Originally from Washington State, Ron Hicklin became interested in music at an early age, and in high school joined a vocal group called The Eligibles. Although initially going into medicine in university, Hicklin quickly realized that he didn’t want to be a doctor and, instead, wanted to be a singer and he and the Eligibles headed out to Los Angeles where they were signed to Capital Records. A light and breezy vocal group, The Eligibles cut a few singles and made several TV appearances where they startled the line between folk and country. While their records were not hits, they became forever engrained in pop culture history when they recorded a revised version of “The Ballad of Gilligan’s Island” that was used for the second and third season of the much beloved TV show (they added the line “The Professor and Mary Anne,” replacing the phrase “And the rest” as sang by The Wellingtons).
However, according to Hicklin, he quickly realized that while he loved to sing, he didn’t enjoy performing nor did he have a desire to be a celebrity and he valued his own sense of anonymity. He wanted to get paid for singing, but he didn’t want the potential celebrity status that went along with it. By 1963 The Eligibles were falling apart, and Ron was able to quit the group and go into session work.
Ron’s first big success as a session singer was when he got a call from a friend who was working on a recording session at Liberty Records with a then known singer named Gary Lewis. Son of comedian Jerry Lewis, Gary, along with his band the Playboys, were in the studio recording their first single and despite a lot of money being put into the session, things weren’t going well. It seemed that Gary needed some help in the vocal department. Ron went down to the studio and suggested that he sing the chorus of the song along with Gary just under the surface, adding some harmony and fleshing the sound out slightly. Well, it worked perfectly. The song was “This Diamond Ring,” and it went to the top of the charts in 1965. Now, after hearing this story, I thought to myself that I’ve heard “This Diamond Ring” hundreds of times and I don’t recall any other vocals on the song other than Gary Lewis. Well, taking out the original album, I played it and, yup, there slightly behind Gary Lewis is the voice of Ron Hicklin. It’s slight and not overbearing, but it masterfully leads Gary through the chorus adding a rich melody to the song. It’d be a formula that would lead Gary Lewis and the Playboys, along with an uncredited Ron Hicklin, through ten Billboard hits.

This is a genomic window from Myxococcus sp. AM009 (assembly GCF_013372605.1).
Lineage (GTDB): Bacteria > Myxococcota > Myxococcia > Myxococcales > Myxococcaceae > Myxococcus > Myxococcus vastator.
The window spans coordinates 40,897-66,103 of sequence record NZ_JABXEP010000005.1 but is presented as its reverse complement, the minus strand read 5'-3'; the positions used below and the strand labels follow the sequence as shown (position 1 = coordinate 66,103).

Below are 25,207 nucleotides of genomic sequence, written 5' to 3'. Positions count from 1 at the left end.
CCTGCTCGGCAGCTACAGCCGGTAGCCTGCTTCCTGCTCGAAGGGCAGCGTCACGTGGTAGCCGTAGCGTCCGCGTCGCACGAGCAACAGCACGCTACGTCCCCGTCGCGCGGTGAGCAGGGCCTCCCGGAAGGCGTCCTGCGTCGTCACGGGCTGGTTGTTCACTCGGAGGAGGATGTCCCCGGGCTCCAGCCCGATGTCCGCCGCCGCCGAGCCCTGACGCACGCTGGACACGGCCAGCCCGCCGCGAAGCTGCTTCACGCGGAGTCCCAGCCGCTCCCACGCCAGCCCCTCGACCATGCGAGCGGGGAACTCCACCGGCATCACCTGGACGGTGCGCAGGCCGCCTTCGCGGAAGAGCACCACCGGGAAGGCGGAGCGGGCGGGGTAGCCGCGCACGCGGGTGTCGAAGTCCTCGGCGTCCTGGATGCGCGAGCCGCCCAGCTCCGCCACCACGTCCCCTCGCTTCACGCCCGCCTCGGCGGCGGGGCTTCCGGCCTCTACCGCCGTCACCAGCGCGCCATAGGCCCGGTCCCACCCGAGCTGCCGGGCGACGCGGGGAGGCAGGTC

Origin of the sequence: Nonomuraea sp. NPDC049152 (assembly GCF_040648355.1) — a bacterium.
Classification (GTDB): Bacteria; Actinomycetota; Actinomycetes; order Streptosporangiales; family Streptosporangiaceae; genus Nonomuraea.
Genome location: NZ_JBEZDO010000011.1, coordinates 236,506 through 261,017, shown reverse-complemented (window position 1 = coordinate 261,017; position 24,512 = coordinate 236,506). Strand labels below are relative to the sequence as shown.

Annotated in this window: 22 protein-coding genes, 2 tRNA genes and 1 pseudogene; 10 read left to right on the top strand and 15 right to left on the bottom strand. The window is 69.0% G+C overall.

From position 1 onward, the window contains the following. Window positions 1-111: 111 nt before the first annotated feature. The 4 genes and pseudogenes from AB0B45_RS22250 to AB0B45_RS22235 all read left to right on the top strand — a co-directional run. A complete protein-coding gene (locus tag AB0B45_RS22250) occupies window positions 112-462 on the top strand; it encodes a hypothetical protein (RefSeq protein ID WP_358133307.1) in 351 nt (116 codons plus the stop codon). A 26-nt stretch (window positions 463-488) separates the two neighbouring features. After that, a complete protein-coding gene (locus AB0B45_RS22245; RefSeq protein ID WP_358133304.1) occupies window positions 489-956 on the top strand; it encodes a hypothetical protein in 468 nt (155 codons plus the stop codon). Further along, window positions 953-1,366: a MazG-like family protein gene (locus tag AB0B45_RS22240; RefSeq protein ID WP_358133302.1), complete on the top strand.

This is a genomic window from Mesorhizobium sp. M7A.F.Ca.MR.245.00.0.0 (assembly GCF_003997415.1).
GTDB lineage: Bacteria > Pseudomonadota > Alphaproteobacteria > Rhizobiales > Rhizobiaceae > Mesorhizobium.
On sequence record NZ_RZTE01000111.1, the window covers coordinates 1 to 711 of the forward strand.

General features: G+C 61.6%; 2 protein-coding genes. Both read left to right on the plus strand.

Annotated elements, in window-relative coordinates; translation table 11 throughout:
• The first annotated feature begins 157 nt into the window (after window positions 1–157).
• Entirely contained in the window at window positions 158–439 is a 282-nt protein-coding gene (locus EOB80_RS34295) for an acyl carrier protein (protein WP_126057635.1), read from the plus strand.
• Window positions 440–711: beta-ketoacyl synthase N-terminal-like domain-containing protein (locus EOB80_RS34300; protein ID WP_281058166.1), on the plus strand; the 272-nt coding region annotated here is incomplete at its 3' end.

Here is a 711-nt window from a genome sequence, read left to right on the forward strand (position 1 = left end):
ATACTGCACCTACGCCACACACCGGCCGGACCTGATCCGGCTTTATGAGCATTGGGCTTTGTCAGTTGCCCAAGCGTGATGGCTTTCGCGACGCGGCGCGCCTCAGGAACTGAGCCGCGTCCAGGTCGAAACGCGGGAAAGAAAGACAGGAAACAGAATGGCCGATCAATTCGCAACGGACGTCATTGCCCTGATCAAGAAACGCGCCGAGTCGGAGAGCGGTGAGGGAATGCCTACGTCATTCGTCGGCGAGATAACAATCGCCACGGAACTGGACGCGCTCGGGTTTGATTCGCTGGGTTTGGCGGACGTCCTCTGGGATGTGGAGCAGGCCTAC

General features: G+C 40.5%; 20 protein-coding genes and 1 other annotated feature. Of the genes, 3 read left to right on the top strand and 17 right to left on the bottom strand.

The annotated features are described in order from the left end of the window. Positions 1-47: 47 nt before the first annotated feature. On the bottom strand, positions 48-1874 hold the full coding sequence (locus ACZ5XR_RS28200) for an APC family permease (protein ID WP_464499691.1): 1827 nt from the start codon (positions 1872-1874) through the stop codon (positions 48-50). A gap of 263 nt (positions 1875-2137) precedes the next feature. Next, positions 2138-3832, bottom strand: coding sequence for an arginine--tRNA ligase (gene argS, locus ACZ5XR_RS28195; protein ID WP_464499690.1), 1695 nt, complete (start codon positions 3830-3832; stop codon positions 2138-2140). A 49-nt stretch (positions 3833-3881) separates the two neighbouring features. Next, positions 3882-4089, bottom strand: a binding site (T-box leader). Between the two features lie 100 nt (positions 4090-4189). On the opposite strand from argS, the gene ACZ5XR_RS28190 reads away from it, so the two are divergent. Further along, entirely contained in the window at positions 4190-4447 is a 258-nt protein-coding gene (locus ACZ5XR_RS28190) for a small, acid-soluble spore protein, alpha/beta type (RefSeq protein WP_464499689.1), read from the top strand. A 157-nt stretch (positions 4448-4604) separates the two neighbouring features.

As Gary Lewis and the Playboys started topping the charts, word of Ron’s work started to spread through the music scene and he started getting calls to work for artists in a similar manner, including Gary Pucket and the Union Gap and Paul Revere and the Raiders. In these cases, the groups didn’t need a lead vocalist, but they needed vocals outside of the band to help guide the performances. Ron became known as being professional and easy to work with as well as being a top-notch performer. But, as the scope of his work continued, especially when offers to provide vocals in advertising and film soundtracks began to come in, Ron began to put together a crackerjack vocal group alongside him to take on these projects. By the middle of the 1960’s The Ron Hicklin Singers became to studio singers which the Wrecking Crew became to studio musicians. They were the best in not only Los Angeles, but probably the world and, not surprisingly, they often worked together on the same projects.